The most notable change since the Standing Order was revised in March is the drop in the number of motions submitted to the Court.  For the four monthly hearing dates prior to the March Standing Order amendments, some 45 motions on average were submitted to the Court for consideration.  Since the amendments, the average number of motions submitted has been cut by two-thirds, dropping to approximately 15 per trial group.

However, the changes to the summary judgment motion practice in Delaware have also brought greater efficiency to the asbestos docket and allowed for quicker and cheaper resolutions of cases.  This increased efficiency that Judge Ableman has brought to the process is no more visible than in the most recent round of motions, which were filed in cases scheduled for trial in September of 2011.

For the September trial group, 22 motions were submitted to the Court on July 1.  Of the 22 motions submitted:

  • 9 motions were decided on the papers;
  • 7 motions were mooted by the resolution of the case as to the filing party;
  • 2 motions were withdrawn by defense counsel;
  • 2 oppositions were withdrawn by plaintiff’s counsel; and
  • 2 motions were deferred by the Court pending expert depositions.

In sum, all of the motions filed (with the exception of the two deferred motions) were resolved, in one way or the other, without the need for oral argument.  By contrast, the three previous monthly hearings have all gone forward with at least one motion, but usually much more than that, being argued in front of the Court.

With any luck, this trend will continue.  Increasing the pace at which matters can be resolved and addressed by the Court allows for reduced transactional costs; something that both plaintiffs and defendants alike should embrace.

 
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Brief Summary:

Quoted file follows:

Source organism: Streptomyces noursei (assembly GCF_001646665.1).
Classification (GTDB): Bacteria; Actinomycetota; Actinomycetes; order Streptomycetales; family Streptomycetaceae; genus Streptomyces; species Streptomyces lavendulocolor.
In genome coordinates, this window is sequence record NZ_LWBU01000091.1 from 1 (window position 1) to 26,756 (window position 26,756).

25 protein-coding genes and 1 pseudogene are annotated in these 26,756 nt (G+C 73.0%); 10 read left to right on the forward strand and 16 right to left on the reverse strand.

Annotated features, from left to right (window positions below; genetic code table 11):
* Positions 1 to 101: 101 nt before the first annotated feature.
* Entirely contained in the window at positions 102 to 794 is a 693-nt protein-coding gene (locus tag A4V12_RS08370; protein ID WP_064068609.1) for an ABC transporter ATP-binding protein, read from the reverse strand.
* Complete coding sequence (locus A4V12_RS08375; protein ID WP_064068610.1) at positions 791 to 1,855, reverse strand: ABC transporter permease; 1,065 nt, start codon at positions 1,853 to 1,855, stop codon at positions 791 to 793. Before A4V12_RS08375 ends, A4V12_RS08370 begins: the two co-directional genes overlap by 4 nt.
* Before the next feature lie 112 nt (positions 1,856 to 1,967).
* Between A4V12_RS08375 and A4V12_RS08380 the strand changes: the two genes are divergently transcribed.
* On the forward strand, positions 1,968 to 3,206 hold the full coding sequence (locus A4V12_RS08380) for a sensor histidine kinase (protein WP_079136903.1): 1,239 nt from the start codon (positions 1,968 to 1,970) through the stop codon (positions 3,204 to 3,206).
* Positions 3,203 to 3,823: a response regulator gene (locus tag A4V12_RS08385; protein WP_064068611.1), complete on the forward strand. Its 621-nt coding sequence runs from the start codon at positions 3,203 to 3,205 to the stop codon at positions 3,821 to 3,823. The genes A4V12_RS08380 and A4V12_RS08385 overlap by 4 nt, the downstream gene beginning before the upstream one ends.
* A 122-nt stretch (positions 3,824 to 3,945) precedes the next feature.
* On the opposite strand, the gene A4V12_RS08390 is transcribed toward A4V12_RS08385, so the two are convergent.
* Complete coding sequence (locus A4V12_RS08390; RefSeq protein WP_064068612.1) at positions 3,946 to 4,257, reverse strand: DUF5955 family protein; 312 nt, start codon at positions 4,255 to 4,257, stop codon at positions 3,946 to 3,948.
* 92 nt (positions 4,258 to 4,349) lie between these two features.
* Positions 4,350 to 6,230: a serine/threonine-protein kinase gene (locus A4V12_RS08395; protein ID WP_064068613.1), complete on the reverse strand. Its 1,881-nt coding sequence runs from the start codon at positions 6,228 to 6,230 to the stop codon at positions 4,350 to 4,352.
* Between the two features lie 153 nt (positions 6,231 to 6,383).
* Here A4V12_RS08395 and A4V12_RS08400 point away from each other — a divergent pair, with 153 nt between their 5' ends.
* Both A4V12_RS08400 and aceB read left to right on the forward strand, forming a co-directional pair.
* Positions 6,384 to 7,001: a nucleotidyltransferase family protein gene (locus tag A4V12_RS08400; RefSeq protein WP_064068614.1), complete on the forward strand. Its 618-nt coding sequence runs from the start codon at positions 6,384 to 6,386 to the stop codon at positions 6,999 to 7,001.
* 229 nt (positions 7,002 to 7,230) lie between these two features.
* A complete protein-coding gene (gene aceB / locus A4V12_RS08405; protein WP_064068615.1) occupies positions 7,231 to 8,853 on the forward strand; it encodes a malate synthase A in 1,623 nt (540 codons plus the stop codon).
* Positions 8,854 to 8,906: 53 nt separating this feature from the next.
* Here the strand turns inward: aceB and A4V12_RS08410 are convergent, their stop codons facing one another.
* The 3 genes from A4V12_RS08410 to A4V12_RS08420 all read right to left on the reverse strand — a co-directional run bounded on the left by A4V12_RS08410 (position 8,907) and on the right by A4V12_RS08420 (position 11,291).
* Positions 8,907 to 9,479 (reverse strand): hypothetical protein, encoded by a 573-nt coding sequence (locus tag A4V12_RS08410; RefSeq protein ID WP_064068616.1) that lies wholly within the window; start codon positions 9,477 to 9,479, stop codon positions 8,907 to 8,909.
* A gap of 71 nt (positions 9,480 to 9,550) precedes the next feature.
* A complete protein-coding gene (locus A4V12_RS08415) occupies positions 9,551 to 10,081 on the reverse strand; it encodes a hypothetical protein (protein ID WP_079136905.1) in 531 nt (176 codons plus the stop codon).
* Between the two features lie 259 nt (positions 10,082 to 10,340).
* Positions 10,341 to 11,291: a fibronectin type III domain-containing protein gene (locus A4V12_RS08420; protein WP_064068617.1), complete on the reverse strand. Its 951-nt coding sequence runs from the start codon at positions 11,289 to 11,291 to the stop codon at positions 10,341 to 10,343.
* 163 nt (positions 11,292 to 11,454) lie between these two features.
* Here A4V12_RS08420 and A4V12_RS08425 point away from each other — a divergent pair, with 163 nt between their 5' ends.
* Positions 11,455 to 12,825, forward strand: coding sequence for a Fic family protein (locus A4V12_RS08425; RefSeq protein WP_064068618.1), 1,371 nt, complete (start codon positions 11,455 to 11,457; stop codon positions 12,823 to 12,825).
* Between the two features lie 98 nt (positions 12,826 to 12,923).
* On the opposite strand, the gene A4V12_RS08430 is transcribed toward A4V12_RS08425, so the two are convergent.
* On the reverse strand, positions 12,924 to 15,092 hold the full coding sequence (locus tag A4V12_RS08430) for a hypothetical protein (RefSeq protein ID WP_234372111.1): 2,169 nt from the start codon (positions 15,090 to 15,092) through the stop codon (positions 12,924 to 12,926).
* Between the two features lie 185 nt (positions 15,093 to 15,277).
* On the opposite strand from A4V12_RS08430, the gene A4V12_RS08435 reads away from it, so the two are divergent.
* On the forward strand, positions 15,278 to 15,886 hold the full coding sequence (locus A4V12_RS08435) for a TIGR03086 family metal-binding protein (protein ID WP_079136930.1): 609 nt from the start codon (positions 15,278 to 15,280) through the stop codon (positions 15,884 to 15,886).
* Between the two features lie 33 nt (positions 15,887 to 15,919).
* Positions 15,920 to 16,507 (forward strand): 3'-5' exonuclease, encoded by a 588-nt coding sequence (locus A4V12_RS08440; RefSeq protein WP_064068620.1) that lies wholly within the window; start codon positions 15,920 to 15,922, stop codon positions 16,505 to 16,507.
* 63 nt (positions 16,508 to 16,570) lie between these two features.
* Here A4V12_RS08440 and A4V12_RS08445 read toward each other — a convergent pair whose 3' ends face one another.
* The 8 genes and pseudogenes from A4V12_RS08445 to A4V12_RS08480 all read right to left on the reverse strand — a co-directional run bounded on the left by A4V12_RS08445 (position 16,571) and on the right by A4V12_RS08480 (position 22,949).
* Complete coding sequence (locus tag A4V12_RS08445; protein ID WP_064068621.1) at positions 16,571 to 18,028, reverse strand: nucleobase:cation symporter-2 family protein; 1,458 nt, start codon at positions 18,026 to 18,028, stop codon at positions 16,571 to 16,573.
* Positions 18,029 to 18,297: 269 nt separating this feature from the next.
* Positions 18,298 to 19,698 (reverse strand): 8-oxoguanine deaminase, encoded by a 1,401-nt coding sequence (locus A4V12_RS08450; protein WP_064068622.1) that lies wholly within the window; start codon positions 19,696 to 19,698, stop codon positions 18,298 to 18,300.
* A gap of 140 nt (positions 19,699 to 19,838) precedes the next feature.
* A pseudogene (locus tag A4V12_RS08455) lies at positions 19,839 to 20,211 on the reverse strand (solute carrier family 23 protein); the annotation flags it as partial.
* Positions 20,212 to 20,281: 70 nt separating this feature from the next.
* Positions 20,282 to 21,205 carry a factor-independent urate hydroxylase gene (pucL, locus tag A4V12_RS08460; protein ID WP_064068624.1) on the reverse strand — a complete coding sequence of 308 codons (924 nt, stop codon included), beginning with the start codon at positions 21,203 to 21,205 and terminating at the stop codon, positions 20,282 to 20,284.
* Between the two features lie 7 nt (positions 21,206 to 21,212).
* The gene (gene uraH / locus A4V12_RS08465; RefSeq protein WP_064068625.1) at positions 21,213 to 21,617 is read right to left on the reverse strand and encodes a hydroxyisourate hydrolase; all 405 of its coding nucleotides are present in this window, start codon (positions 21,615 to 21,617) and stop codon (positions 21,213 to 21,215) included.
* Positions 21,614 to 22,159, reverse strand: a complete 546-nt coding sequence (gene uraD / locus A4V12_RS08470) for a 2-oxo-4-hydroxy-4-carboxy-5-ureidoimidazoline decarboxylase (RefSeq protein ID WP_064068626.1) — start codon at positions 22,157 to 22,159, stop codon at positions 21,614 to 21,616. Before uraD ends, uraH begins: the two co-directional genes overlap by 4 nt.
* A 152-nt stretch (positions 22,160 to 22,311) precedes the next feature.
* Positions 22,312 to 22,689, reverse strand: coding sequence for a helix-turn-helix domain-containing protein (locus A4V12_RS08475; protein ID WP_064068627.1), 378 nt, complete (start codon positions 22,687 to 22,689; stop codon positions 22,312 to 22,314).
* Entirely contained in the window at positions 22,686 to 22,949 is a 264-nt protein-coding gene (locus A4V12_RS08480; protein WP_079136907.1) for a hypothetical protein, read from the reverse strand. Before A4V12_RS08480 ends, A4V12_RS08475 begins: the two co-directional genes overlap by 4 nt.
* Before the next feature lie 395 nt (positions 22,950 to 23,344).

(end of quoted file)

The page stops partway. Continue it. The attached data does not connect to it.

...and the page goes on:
On July 11, 2011, the Delaware Supreme Court issued a 3-to-2 divided opinion in Price v. E. I. du Pont de Nemours & Co. which addresses the issue of a landowner’s duty in a so-called “take-home” asbestos exposure case, in which the injured party is allegedly exposed to asbestos fibers brought home from work by his or her spouse.  The Price opinion is available here.  In its decision, the Price Court concluded that a landowner is merely nonfeasant – not misfeasant – with respect to the injured party in such cases.  In accordance with the Restatement (Second) of Torts, the Court held that a landowner is only liable when it is in a “special relationship” with the injured party.  In its holding, the Delaware Supreme Court resolved questions that were left open in the Court’s 2009 Riedel v. ICI Americas Inc. opinion.

As a practical matter, this decision will not have a significant impact on the Delaware asbestos litigation, given that most of the asbestos cases filed in Delaware are governed by the substantive law of another jurisdiction.  Nonetheless, this case is important in that it contributes to the growing body of case law on the question of duty in take-home asbestos exposure cases.  Consequently, a more detailed analysis of the Price opinion, including the case’s procedural history and a summary of the Riedel decision, is provided after the jump.